Predator-prey models and jet stream variability with applications to climate modeling
The dynamics of the large scale atmosphere is characterised by highly organised, quasi-2D turbulence. The jet stream is an emerging phenomenon which is the key determinant of the large scale flow away from the tropics. Since the mid 20th century we have attempted to understand the interactions between this jet stream and the rest of the atmospheric turbulence.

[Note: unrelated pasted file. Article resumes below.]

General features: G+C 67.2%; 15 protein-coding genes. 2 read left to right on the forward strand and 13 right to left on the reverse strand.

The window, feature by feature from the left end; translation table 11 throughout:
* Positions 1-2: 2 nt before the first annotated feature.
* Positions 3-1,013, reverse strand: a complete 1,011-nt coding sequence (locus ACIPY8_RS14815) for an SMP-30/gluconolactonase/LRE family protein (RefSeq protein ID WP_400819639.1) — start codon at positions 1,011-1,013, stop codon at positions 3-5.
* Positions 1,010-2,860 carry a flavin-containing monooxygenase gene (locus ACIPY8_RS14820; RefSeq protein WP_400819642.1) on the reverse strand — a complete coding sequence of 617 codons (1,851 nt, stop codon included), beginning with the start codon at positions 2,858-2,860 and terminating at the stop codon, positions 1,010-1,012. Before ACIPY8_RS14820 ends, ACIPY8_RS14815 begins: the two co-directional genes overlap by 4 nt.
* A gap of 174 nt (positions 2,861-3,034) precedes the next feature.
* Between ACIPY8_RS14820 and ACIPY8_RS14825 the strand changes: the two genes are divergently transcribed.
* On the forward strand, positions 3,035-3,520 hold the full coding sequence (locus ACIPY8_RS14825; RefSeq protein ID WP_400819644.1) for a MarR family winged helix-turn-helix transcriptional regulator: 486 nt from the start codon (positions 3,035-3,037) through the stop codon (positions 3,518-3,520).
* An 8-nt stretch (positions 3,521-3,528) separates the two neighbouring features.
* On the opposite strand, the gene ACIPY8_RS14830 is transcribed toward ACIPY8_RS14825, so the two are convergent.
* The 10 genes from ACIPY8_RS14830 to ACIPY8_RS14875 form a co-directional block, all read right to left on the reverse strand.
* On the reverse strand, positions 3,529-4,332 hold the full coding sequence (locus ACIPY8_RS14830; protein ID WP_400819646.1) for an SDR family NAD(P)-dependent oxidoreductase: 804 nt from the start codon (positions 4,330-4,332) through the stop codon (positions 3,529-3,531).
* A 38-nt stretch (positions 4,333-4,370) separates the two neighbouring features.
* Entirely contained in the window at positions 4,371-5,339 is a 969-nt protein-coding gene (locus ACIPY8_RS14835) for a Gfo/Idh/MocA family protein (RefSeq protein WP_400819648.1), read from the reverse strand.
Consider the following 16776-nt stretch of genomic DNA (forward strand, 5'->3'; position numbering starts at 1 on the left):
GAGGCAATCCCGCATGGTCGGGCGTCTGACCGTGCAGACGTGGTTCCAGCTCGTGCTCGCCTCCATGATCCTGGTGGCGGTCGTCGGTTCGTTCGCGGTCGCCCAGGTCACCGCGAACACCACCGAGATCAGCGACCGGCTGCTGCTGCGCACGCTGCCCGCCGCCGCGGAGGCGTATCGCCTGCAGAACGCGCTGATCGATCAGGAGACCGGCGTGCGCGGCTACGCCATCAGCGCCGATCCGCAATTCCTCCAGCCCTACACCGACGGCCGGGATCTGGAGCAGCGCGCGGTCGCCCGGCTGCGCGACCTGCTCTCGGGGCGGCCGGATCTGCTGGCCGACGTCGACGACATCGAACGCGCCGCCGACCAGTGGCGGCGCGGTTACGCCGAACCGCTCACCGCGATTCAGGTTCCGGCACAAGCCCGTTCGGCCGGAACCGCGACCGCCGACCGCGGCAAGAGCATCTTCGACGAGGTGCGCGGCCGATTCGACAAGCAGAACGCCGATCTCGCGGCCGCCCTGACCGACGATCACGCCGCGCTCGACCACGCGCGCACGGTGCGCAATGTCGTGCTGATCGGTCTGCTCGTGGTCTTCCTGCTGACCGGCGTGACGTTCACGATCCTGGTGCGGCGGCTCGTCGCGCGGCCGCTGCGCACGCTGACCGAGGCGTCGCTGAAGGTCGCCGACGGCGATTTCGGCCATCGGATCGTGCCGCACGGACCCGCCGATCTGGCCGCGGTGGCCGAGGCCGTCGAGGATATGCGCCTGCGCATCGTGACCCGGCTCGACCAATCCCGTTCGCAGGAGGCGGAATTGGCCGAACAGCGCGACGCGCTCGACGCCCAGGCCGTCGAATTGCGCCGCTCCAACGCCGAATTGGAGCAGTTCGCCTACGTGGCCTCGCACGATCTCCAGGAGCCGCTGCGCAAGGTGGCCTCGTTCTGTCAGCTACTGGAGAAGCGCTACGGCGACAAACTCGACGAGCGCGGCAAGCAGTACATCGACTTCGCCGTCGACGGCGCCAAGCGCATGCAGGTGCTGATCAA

In this presentation I will introduce a heuristic low order description of this interaction, which turns out to have the structure of a predator-prey model. A key property is that, contrary to previous descriptions, the model's basic state is characterised by finite amplitude turbulence. The model shows some counterintuitive responses to external forcing. In the presentation I will show how the model, and its responses are verified in real world data and GCMs. Some speculative outcomes for the response of the climate to increased GHGs are discussed.